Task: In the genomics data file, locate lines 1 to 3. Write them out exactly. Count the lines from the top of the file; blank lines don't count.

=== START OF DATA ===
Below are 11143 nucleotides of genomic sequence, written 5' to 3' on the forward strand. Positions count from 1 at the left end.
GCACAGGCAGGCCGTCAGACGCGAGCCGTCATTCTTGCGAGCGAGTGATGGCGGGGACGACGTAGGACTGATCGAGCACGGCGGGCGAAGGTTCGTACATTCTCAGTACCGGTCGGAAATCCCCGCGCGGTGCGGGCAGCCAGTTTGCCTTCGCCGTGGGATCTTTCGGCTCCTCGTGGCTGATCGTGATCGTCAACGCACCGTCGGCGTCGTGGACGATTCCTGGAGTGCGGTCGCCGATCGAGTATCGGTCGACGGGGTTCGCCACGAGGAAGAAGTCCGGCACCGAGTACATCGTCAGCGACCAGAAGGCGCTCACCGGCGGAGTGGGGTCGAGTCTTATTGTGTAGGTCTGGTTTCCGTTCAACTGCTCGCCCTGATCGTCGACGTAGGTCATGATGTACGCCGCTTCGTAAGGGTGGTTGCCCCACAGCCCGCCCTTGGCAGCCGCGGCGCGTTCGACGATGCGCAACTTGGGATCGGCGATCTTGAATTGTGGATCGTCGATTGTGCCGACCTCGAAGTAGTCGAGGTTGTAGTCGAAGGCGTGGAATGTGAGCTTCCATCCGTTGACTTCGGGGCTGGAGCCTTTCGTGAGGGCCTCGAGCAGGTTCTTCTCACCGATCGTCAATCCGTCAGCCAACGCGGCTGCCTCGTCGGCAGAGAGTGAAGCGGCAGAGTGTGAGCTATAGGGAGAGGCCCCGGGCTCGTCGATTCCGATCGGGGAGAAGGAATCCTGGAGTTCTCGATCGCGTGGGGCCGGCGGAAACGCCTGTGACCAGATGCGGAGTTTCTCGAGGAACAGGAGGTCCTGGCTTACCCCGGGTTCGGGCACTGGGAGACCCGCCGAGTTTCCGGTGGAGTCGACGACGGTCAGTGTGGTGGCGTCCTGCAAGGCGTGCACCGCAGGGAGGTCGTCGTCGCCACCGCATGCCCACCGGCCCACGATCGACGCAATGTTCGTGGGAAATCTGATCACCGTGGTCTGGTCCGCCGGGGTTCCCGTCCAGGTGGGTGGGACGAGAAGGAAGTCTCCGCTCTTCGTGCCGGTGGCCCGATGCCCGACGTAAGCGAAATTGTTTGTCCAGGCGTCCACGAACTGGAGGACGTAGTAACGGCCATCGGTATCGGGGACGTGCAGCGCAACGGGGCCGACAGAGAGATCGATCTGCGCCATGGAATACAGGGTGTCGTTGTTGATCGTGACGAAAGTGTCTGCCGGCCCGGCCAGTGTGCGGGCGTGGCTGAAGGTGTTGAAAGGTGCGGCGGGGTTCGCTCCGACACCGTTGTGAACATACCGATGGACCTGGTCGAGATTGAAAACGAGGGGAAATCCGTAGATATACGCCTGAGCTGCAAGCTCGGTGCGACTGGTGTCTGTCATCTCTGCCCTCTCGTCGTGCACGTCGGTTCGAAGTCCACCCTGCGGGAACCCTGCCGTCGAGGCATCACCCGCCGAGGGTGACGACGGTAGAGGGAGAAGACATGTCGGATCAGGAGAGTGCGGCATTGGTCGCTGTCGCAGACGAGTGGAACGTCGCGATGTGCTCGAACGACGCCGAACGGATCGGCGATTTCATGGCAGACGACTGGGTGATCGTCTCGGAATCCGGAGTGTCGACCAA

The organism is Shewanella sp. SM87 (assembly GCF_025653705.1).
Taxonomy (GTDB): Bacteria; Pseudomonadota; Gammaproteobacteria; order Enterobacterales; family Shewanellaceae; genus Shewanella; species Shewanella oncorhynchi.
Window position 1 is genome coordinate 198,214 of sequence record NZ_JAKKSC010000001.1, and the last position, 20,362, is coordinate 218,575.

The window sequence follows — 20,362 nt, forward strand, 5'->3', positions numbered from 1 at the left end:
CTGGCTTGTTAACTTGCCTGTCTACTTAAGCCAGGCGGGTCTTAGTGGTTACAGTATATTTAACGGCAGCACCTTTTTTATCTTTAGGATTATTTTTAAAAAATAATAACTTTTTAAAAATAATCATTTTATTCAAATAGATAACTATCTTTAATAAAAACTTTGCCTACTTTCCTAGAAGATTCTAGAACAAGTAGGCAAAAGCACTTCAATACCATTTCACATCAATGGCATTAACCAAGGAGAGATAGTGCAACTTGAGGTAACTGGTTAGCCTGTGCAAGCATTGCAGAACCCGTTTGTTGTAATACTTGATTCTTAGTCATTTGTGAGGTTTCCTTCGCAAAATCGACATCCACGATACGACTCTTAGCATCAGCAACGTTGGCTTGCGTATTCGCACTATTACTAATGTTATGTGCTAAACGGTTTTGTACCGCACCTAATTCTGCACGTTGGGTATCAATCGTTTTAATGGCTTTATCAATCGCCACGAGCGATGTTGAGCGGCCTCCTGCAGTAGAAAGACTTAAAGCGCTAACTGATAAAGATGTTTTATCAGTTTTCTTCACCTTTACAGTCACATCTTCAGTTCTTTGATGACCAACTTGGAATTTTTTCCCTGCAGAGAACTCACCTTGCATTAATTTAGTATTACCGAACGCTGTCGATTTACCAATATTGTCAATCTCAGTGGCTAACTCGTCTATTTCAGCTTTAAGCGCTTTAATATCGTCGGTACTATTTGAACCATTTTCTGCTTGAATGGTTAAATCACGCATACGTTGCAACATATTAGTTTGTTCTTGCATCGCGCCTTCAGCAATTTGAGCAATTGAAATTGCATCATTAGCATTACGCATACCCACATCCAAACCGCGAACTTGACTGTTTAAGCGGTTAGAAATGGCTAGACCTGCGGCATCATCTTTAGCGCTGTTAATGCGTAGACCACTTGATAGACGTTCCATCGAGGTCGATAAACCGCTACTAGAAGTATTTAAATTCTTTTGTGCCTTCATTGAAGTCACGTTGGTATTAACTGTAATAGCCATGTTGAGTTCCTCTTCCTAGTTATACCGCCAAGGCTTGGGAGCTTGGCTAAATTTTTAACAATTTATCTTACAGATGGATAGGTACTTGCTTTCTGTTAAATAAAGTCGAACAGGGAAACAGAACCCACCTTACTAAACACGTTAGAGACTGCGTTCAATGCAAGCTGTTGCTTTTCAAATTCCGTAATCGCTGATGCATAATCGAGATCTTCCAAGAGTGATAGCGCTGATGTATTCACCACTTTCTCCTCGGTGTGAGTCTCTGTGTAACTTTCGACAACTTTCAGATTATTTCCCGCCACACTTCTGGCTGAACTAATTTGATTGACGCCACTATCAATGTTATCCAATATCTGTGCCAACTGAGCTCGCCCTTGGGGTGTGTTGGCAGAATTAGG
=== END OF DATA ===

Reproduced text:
Below are 11143 nucleotides of genomic sequence, written 5' to 3' on the forward strand. Positions count from 1 at the left end.
GCACAGGCAGGCCGTCAGACGCGAGCCGTCATTCTTGCGAGCGAGTGATGGCGGGGACGACGTAGGACTGATCGAGCACGGCGGGCGAAGGTTCGTACATTCTCAGTACCGGTCGGAAATCCCCGCGCGGTGCGGGCAGCCAGTTTGCCTTCGCCGTGGGATCTTTCGGCTCCTCGTGGCTGATCGTGATCGTCAACGCACCGTCGGCGTCGTGGACGATTCCTGGAGTGCGGTCGCCGATCGAGTATCGGTCGACGGGGTTCGCCACGAGGAAGAAGTCCGGCACCGAGTACATCGTCAGCGACCAGAAGGCGCTCACCGGCGGAGTGGGGTCGAGTCTTATTGTGTAGGTCTGGTTTCCGTTCAACTGCTCGCCCTGATCGTCGACGTAGGTCATGATGTACGCCGCTTCGTAAGGGTGGTTGCCCCACAGCCCGCCCTTGGCAGCCGCGGCGCGTTCGACGATGCGCAACTTGGGATCGGCGATCTTGAATTGTGGATCGTCGATTGTGCCGACCTCGAAGTAGTCGAGGTTGTAGTCGAAGGCGTGGAATGTGAGCTTCCATCCGTTGACTTCGGGGCTGGAGCCTTTCGTGAGGGCCTCGAGCAGGTTCTTCTCACCGATCGTCAATCCGTCAGCCAACGCGGCTGCCTCGTCGGCAGAGAGTGAAGCGGCAGAGTGTGAGCTATAGGGAGAGGCCCCGGGCTCGTCGATTCCGATCGGGGAGAAGGAATCCTGGAGTTCTCGATCGCGTGGGGCCGGCGGAAACGCCTGTGACCAGATGCGGAGTTTCTCGAGGAACAGGAGGTCCTGGCTTACCCCGGGTTCGGGCACTGGGAGACCCGCCGAGTTTCCGGTGGAGTCGACGACGGTCAGTGTGGTGGCGTCCTGCAAGGCGTGCACCGCAGGGAGGTCGTCGTCGCCACCGCATGCCCACCGGCCCACGATCGACGCAATGTTCGTGGGAAATCTGATCACCGTGGTCTGGTCCGCCGGGGTTCCCGTCCAGGTGGGTGGGACGAGAAGGAAGTCTCCGCTCTTCGTGCCGGTGGCCCGATGCCCGACGTAAGCGAAATTGTTTGTCCAGGCGTCCACGAACTGGAGGACGTAGTAACGGCCATCGGTATCGGGGACGTGCAGCGCAACGGGGCCGACAGAGAGATCGATCTGCGCCATGGAATACAGGGTGTCGTTGTTGATCGTGACGAAAGTGTCTGCCGGCCCGGCCAGTGTGCGGGCGTGGCTGAAGGTGTTGAAAGGTGCGGCGGGGTTCGCTCCGACACCGTTGTGAACATACCGATGGACCTGGTCGAGATTGAAAACGAGGGGAAATCCGTAGATATACGCCTGAGCTGCAAGCTCGGTGCGACTGGTGTCTGTCATCTCTGCCCTCTCGTCGTGCACGTCGGTTCGAAGTCCACCCTGCGGGAACCCTGCCGTCGAGGCATCACCCGCCGAGGGTGACGACGGTAGAGGGAGAAGACATGTCGGATCAGGAGAGTGCGGCATTGGTCGCTGTCGCAGACGAGTGGAACGTCGCGATGTGCTCGAACGACGCCGAACGGATCGGCGATTTCATGGCAGACGACTGGGTGATCGTCTCGGAATCCGGAGTGTCGACCAA

The organism is Shewanella sp. SM87 (assembly GCF_025653705.1).